How to be healthy without obsessing this Christmas

How to be healthy without obsessing this Christmas

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How to be Healthy Without Obsessing this Christmas

KATHERINE KIMBER, Registered Dietitian

12th December 2018

It’s been a busy year. You’re exhausted and you’re ready to take a well-deserved break.

But you’re also feeling slightly anxious about the upcoming festivities – mainly because being merry often involves eating and drinking. Perhaps you are worried this could “undo” the progress you’ve made this year in your nutrition journey.  

But fear not. I’ve compiled my favourite tips and strategies to help you enjoy the holiday period (and all other times of the year!) without being concerned with weight or “out of control” eating behaviours.  

Tip #1 – Make the buffet your friend 

Buffets can be extremely overwhelming and cause much anxiety when it comes time to filling up a plate. With so much choice and food available it’s hard to know where to begin. What should I have? Should I have sweet or savoury? How much of each thing should I have? Can I go back for seconds?  

What can you do if you find yourself feeling anxious?  

Give yourself permission to eat all foods. All of the dishes that are presented on the buffet tables are there for you to enjoy – in as much or as little quantities as you desire. The food does not control you, but rather, trust yourself that you can figure out exactly what food you need that will truly satisfy you. 

But how? 

  • First, pick up a plate and wander around the buffet.  
  • Ask yourself “what looks good and what do I really feel like now?”  
  • Prioritise what you would like to REALLY eat now.  

Go for fewer options to have quality, rather than a little bit of everything. This can lead to a very full plate filled with foods that you may not really feel like eating. Being mindful in this way will help you to choose something that will truly satisfy you. This will help avoid any deprivation, which we know can lead to binge eating and guilt later on.  

A few things to remember when you’re doing this exercise: 

  • The food that you see will be there tomorrow. 
  • The food that you think you might crave later can be bought later. 
  • If you’re still hungry after your first plate, you can go get more food!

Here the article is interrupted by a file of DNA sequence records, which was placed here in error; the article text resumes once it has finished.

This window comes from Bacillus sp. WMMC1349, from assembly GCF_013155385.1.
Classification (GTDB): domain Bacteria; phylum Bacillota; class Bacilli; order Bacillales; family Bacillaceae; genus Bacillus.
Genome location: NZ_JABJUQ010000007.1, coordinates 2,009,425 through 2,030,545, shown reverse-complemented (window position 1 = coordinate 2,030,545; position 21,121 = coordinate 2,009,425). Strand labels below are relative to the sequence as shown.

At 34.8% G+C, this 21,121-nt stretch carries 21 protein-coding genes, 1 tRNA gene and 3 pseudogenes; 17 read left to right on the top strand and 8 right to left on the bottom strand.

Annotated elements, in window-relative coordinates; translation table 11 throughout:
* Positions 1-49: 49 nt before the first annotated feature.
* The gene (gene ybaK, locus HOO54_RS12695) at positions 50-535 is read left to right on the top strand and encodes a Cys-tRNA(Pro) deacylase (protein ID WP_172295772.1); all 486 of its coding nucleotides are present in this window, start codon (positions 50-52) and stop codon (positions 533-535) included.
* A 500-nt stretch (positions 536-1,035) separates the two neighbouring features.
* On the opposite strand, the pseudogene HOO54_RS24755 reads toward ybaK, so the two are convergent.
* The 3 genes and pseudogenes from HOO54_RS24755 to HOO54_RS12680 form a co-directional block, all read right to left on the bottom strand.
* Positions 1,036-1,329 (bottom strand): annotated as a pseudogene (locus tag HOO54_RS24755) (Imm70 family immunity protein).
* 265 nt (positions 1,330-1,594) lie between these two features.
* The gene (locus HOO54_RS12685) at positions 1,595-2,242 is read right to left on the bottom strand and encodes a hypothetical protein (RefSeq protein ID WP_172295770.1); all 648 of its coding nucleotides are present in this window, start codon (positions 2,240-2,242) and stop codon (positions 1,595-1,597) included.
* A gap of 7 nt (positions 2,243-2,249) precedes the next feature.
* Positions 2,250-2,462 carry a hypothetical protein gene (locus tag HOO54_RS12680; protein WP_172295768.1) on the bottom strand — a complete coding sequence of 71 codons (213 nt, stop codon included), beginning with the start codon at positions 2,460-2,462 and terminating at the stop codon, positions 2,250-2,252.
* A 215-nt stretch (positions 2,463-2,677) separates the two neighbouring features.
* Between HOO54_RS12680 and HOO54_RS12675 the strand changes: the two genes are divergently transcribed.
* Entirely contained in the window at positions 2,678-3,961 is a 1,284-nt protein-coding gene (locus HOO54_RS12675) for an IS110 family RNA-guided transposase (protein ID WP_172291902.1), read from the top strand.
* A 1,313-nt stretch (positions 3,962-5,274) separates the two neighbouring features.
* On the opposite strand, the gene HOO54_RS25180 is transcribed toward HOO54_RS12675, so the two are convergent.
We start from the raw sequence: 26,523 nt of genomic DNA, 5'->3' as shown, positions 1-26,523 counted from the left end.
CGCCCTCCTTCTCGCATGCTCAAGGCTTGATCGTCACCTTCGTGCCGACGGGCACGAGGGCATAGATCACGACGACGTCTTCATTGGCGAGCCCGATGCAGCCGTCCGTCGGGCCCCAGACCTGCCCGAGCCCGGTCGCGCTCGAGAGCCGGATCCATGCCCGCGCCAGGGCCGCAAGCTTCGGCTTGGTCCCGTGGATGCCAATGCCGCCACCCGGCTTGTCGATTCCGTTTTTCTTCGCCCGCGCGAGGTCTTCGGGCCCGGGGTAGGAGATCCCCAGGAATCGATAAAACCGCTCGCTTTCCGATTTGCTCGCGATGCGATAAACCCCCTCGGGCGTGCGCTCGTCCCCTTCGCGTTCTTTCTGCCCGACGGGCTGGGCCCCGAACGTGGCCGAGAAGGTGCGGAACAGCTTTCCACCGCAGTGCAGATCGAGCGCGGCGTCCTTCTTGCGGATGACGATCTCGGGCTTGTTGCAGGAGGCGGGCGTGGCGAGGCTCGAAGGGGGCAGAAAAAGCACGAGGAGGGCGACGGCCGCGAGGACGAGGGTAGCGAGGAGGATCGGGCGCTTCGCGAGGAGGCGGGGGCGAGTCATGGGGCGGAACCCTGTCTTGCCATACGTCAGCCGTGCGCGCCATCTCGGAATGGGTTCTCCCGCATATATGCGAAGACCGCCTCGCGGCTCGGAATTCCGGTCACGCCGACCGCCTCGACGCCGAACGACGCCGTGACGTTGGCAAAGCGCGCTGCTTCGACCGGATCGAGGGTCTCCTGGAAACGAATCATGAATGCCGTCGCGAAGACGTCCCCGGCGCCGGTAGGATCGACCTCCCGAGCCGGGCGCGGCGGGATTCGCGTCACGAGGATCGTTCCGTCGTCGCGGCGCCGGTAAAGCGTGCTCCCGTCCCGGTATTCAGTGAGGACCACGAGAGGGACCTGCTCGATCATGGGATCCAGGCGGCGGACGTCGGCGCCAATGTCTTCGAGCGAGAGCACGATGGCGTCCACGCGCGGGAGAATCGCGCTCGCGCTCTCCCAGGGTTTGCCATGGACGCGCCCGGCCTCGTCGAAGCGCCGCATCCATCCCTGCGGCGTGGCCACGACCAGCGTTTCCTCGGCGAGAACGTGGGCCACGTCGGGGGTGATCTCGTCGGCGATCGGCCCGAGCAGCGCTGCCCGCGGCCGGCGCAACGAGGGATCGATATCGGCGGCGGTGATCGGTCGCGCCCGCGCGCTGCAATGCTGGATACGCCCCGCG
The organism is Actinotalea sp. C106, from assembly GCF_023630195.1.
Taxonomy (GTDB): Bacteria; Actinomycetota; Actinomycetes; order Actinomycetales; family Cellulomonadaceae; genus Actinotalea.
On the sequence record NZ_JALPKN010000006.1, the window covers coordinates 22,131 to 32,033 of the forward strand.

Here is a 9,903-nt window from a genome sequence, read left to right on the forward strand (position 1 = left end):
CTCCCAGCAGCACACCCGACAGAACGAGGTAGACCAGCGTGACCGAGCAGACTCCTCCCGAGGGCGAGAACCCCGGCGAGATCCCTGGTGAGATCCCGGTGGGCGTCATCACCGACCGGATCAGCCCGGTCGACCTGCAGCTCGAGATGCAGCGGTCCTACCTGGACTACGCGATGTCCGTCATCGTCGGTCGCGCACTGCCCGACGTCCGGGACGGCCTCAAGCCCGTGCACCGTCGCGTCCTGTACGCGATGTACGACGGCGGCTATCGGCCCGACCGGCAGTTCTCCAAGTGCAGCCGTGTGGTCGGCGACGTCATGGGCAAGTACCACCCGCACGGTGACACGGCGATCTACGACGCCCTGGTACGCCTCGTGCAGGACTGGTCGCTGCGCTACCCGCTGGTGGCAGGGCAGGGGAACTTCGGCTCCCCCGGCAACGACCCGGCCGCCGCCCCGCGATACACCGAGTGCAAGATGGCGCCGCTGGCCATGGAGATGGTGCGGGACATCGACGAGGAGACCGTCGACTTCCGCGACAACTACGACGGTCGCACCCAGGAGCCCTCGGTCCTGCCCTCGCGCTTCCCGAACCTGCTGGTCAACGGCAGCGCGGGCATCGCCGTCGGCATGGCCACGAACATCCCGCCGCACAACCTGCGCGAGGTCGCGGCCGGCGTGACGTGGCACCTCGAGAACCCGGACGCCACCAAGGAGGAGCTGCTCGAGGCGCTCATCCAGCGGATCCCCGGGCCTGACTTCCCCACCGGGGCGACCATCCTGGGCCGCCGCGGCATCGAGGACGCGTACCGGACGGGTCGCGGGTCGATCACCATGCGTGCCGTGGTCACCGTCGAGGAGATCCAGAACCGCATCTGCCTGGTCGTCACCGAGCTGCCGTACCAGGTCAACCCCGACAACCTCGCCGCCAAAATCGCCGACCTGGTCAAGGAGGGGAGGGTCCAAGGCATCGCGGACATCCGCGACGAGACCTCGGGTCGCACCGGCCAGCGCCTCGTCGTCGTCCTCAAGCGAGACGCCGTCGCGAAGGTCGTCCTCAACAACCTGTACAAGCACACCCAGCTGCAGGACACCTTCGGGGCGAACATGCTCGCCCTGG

“Choose something that will truly satisfy you and avoid any deprivation, which we know can lead to binge eating and guilt later on.

Tip #2  You can have great time with or without tipples 

There can be a lot of pressure at holiday events to always have a drink in your hand. You are your own person and you can make your own decision about what and when you would like to drink. If you are feeling overwhelmed, perhaps make a plan about which events you’d like to have alcohol at and which ones you don’t. Having a strategy over the festive period could mean fewer sore heads in the morning and happier holidays!  

What can you do at the events to manage how much alcohol you drink?  

Alcohol can be a tricky one, and when you’ve had a few drinks, listening to your intuition and tuning into your hunger tends to be a little more difficult. This is something to be mindful of. 

If you would like to drink more consciously, here are some things to consider. Before you head out, perhaps have something to drink before you leave the house to quench your thirst. This may prevent you turning up to an event thirsty and dehydrated which could lead to less conscious drink choices.  

Once you’re there, try to tap into your body signals to figure out what it is that you’d really like to drink. Similar to when we eat mindfully, ask yourself what is it that will truly satisfy you right then and there. If it’s a non-alcoholic drink, then choose that!  

If you’re not sure about what to have, have a glass of water while you decide. If you enjoy a cheeky cocktail, then go get it! But then don’t feel pressured to have multiple cocktails one after the other. Feel free to have a soft drink in between. 

Tip #3 – Don’t let people drag you into negative diet talk  

We know we live in a world that is obsessed with weight and the latest fad diet that promises to “improve health”. Well I’m here to tell you that diets do not work for the majority – whether it’s in the form of a fast, a cleanse, a wrap or a clean eating lifestyle change.  

All of these diets need to be given the flick because robust evidence shows that at least 80% of the population who diet cannot sustain long term weight loss (1,2).

Why? Because our bodies are biologically driven to hold onto fat stores and slow down metabolism any time we deprive ourselves or restrict food. No wonder we have such intense cravings and end up binge eating when we diet! And not only that, dieting leads to poor selfesteem, disordered eating, loss of hunger/fullness cues, rebound weight gain, slowed metabolism, preoccupation with food … need I go on? Dieting needs to be voted off the island. Pronto.